3. #3 Geoff Wozniak
    October 3, 2007

    I’m a PhD student in computer science and I’m dangerously close to giving up the idea of a academic research position in the field due to these concerns. Frankly, I think I’d be better off to try and take my ideas to the commercial world and get funding for them, since that is effectively what I would be doing if I were to get into academia.

    That would on top of having to produce reams of papers. If papers in the ACM Digital Library from the last 5 years are any indication, I don’t need to come up with much of anything, I just have to figure out how to say the same thing slightly differently. And don’t dare try to do anything revolutionary. (Frankly, most of the interesting revolutions in computing are coming from industry.)

    Then again, maybe I’m just disgruntled since I’m trying to get my dissertation written by the end of the year and my wife wants me to have some income soon.

  4. #4 Coin
    October 3, 2007

    I’m particularly finding this interesting because it is essentially the exact same set of complaints I’ve seen echoed on several Physics-related blogs of late. See this discussion of the journal system on Not Even Wrong on the subject, jumping off of a post about a large-scale plagiarism scandal. Or see the comments of this post on Backreaction, which discuss some recent unusual publication patterns centered around a mathematically-interesting but probably not physically-significant construct called “Unparticles”.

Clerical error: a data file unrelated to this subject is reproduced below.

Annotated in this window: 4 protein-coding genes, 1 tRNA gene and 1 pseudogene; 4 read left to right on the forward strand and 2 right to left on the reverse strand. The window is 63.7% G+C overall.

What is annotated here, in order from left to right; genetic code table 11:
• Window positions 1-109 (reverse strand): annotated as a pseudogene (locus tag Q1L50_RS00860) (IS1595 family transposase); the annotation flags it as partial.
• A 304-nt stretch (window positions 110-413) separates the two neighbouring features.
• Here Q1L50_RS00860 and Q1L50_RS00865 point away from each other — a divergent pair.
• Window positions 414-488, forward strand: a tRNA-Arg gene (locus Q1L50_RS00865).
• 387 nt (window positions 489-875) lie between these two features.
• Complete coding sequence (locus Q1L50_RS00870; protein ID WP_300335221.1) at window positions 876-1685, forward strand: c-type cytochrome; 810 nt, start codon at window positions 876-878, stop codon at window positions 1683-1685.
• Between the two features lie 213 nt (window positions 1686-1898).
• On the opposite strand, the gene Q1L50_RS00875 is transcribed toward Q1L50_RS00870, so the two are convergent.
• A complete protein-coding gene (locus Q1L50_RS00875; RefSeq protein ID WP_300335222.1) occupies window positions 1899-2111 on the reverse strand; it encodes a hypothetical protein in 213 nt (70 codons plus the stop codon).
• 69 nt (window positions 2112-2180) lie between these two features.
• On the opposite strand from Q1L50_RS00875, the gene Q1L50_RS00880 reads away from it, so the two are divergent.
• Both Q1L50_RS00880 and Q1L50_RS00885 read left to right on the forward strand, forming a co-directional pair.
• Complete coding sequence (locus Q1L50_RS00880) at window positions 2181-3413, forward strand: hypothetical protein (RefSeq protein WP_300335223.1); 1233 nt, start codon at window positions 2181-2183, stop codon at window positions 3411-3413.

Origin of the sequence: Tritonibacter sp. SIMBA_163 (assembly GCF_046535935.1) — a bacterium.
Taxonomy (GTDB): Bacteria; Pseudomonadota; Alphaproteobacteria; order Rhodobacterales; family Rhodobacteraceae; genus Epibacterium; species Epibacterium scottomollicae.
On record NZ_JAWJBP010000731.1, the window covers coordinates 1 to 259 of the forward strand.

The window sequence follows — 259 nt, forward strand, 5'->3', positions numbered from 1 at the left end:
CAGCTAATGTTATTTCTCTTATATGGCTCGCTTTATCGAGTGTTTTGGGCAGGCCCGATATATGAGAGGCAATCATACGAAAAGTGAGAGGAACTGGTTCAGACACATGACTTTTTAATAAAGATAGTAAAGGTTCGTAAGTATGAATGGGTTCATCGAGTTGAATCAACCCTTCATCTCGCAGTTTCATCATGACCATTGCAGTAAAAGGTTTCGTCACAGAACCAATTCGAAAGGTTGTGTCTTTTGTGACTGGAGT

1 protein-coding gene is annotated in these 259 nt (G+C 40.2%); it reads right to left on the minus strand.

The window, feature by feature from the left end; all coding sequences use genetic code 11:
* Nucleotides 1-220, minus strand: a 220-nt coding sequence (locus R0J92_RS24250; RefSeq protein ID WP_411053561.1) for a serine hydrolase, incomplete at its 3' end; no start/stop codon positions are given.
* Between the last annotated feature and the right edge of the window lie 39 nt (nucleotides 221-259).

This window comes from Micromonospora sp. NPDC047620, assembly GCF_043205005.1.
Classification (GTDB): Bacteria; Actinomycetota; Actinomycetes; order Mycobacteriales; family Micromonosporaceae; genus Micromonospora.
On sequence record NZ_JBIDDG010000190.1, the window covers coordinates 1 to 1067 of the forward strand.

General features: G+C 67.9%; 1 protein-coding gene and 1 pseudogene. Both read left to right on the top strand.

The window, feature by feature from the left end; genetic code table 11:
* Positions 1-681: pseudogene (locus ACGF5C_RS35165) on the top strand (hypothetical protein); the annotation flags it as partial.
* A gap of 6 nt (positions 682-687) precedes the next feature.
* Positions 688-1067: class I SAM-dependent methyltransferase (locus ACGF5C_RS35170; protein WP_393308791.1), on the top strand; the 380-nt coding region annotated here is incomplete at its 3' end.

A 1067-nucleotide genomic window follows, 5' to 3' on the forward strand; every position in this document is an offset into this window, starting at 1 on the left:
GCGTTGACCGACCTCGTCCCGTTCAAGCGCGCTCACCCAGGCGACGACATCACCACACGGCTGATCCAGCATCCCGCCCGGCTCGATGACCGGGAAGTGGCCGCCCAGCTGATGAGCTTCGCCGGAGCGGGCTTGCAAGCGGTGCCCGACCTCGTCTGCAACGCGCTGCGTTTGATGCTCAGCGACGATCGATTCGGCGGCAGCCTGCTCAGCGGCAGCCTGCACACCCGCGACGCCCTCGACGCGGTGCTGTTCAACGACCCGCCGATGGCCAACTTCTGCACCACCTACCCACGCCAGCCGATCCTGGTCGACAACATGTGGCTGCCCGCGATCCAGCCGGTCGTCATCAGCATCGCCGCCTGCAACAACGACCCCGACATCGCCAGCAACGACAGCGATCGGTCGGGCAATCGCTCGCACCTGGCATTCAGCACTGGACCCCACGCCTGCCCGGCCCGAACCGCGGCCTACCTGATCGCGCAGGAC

5. #5 Anonymous professor
    October 3, 2007

    I am an assistant professor in a top-10 science department in my field. I think it is admirable, but naive, to think that departments look for “originality”. In fact, what academic departments really seek is “impact”. If you discover something interesting but leave the follow-up work to a different lab, then you will have little impact. The other lab will get much of the credit and the lucrative position and funding. That is simply the way the system works, and perhaps the way it should work. Those of us who like to focus on science (as opposed to marketing our science) must realize that the self-promoters often can get away with less originality simply because they are more aggressive. If we want the system to change, first get into positions of power (e.g., by becoming a dean or department chair) and then choose originality over impact when offered the choice.

  6. #6 JSinger
    October 4, 2007

    Predictably, this has led to a variety of unethical behaviors…

    I’d note that nowhere in the article does he *demonstrate* that these behaviors are increasing at all, let alone that trends like increased group size are driven by impact metrics. And my impression is that Least Publishable Units have been steadily increasing, for all the complaining in recent decades about “salami science”. (And as Geoffrey Landis says, addressing that perceived problem is the whole freaking *point* of the H-index.)

    To me, impact factors are a useful way to get a rough estimate of a the significance of a journal or paper. If scientists use them in any other way, I’d say that suggests a much bigger problem in their thought processes that goes way beyond the worries raised here.

  7. #7 Signout
    October 5, 2007

    This is totally depressing.

    I wonder how (and whether) the trend toward open-source publishing will change this…although I think it’ll be some time before the high-impact-factor journals really head that direction.